The Branch Line Society


Goodluck Mine Explorer
Sunday 23rd October 2016

Following the excellent Crich Fixture (BLN 1268.2130), a fully booked party of 20 members - the visit was not open to non-members - met here at 15.00. The mine is obscurely located off the A5012 at 'Via Gellia', about 4 miles west of Cromford. (Funny how the word 'obscure' features quite a bit in our activities!) Parking is in a main road layby but due to limited space 'smart' parking /car sharing was needed as it was already occupied (ironically, by our mine guides' cars - and good luck to them). It was then a steep uphill walk (separating the fit from the unfit) to the entrance, where a small band of knowledgeable and enthusiastic volunteers were waiting.


The end of the line on the spoil heap tip, looking down at the parked cars.
[Duncan Finch]

The things some people will do for trackā€¦ Alan has been Shepherded
into a tiny tub and is being pushed about by John Cameron
underground in the Goodluck Vein.
[Simon Mortimer]

One of our junior members, being less tubby, fits in the tub rather better.
[Simon Mortimer]

Our party split into two groups of 10, one went on the mine tour while the other stayed to ride the outside section of the 11" gauge tramway. The vehicle was a single 4 wheeled truck just big enough for one adult (or all three juniors present!) at a time to squat in! A few route proving ECS runs were wisely made to find any 'problems' on the line, which runs from the mine entrance about 70yd or so out on the spoil heap, perched high on a wooden 'staith' over a fairly steep drop down to the road below! In the Mine's heyday this was the waste line to dispose of unwanted material.

Left: The BLS Junior Members special on the surface section - there really is track there! [Simon Mortimer]

Another siding ran from a single primitive point bladeright: [Duncan Finch]about another 30yd to what must have been the Lead ore sorting facility.

Despite the primitive nature of the roughly laid rails and some vegetation/leaf mulch the line was fully rideable so everyone managed to 'red pen' the track to its extremities and wheelslip was not a problem. It took at least two people to pull/push on each run. A good photo opportunity was available at the end of line high over the precipice! Interestingly, the truck had 'L Plates' attached to the rear!
[see top photo]

The three juniors in particular enjoyed multiple rides, and one member managed to ride inside the mine entrancebelow: [Duncan Finch]and a short way towards the internal incline!

Once the other group had emerged from the depths it was time to swap over. We donned mandatory hard hats and lights and entered the mine. The walk followed the rails up the incline and onwards down the main 'Goodluck Lead Vein' which was remarkably narrow. The hard hats were not just decorative, as headroom was VERY limited in places! About halfway there was a similar riding truck to that outside and, with a bit of negotiation and pre-service test runs all managed a short underground trip in similar fashion to outside. There is an extensive tunnel system (some only accessible to caving and potholing experts) on different levels and over half a mile of 11" gauge (one original branch with wooden track).The only other rolling stock seen was a flatbed equipment truck inside. The internal temperature is a surprisingly constant 8-10oC throughout the year.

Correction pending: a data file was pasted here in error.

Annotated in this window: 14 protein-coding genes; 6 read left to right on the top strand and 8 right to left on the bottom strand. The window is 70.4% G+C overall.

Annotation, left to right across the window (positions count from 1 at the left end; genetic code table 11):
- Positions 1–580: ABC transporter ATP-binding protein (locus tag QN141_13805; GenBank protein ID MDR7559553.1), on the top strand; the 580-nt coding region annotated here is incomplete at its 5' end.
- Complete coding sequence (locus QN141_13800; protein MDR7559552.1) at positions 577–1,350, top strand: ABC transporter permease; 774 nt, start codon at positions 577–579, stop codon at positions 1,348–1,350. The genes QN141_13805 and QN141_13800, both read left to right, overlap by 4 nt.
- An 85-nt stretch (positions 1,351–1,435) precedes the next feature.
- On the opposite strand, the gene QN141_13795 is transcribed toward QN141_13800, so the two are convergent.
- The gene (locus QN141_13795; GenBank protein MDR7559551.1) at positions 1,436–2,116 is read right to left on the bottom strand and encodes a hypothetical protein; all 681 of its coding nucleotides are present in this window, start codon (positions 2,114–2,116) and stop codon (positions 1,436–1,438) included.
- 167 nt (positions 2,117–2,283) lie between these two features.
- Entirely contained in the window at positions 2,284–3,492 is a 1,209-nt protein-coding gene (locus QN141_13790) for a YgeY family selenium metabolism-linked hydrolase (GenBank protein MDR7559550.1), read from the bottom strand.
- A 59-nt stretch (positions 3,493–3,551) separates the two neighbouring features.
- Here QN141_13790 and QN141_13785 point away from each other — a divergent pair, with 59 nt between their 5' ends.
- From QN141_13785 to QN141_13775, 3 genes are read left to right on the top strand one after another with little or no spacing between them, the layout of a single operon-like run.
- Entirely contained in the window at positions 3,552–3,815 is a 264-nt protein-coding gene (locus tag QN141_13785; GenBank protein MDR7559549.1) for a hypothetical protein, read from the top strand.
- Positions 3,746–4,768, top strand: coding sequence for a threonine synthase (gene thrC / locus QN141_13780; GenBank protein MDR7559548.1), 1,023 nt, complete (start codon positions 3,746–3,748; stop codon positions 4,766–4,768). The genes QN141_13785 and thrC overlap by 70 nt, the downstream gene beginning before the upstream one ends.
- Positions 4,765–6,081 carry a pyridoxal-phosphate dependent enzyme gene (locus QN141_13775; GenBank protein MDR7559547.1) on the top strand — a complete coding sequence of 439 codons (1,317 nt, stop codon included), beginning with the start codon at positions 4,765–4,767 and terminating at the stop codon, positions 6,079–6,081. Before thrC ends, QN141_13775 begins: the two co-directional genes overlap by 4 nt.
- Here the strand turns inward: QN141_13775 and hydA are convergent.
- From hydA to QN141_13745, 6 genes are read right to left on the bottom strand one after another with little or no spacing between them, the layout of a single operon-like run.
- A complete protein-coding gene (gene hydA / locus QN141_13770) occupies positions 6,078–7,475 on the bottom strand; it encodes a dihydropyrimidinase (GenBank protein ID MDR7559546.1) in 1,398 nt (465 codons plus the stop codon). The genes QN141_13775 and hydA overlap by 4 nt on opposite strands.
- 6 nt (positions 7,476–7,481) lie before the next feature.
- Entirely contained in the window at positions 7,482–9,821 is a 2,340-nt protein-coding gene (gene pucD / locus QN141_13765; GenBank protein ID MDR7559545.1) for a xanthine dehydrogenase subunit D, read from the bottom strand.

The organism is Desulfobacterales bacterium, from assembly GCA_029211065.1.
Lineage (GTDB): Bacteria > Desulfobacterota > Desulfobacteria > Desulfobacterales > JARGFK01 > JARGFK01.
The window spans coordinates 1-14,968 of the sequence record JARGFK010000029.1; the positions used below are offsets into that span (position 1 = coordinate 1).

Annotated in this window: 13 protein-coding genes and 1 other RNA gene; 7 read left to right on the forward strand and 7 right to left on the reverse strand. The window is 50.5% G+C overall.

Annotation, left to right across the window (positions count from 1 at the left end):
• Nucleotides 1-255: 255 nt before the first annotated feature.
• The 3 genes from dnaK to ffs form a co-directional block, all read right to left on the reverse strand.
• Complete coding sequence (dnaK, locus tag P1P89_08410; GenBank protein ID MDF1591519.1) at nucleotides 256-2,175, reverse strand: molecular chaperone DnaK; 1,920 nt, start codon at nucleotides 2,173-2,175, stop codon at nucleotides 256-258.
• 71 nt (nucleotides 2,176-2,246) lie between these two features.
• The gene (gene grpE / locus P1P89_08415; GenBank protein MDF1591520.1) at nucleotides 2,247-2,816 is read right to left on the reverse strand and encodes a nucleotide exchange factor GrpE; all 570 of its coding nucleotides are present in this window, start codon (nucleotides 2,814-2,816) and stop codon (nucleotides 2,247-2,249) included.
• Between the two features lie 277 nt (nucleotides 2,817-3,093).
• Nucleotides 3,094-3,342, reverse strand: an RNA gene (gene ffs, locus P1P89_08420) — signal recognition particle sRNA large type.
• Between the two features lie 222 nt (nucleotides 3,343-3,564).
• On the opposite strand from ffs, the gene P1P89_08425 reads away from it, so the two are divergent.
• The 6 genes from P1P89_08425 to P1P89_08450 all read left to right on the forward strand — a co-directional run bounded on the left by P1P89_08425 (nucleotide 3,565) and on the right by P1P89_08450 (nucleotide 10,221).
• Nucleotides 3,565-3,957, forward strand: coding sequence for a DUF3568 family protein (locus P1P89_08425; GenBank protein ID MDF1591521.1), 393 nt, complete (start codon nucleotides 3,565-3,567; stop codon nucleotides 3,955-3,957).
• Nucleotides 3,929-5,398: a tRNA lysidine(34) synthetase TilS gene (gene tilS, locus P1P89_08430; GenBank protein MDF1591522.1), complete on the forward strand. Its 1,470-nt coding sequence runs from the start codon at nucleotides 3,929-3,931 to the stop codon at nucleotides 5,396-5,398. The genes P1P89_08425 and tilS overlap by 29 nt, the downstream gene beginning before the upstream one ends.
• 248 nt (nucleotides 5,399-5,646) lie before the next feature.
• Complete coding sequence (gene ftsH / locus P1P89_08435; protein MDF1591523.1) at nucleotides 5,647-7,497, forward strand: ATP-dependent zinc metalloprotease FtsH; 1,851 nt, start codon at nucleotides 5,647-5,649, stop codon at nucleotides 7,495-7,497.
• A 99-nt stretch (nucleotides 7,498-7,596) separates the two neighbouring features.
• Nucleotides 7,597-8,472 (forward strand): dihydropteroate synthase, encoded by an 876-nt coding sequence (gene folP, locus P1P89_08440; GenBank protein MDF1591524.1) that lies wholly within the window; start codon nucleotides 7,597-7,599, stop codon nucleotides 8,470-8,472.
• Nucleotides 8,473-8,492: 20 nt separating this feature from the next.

Some original mining artifacts are on display, such as tools and miners leather shoes, all left when the mine was abandoned (It worked from c1830 to 1883, in the 1920s and finally the mid 1940s during WWII). All in all a fascinating tour, participants came away a great deal wiser about lead mining; very much a local Derbyshire 'cottage industry'.

Thanks to the 'Goodluck Mine Preservation Club' who made us welcome and allowed us to be the first passengers on the line in preservation! Also to our member John Cameron organising what was certainly this member's most unusual fixture in his four years as a BLS Member! It must also have been unusual to have three Junior Members on a fixture (accompanied by their dads).

Simon has never worked so hard!
[Duncan Finch]

As the organiser of the fixture John Cameron has the honour (?) of the first trip onto the 'staith' on the mine spoil heap.
This picture gives no idea of the rather dramatic view to be had from here (as per the top picture).
Everything had been thoroughly tested by the mine volunteers beforehand and more proving ECS runs were made on the day.
[Simon Mortimer]

An original plan based on the the mine records supplemented by a survey on our 23 Oct visit. The external outdoor section of the railway covered by all participants is in red, the underground railway section is black. The 'Warl Gate' branch still has original wooden track. Other passages without track are shown in blue; the incline is 'down' to the mine. There are other passageways (without track) at different levels.
[With thanks to our Society cartographer Martyn Brailsford]

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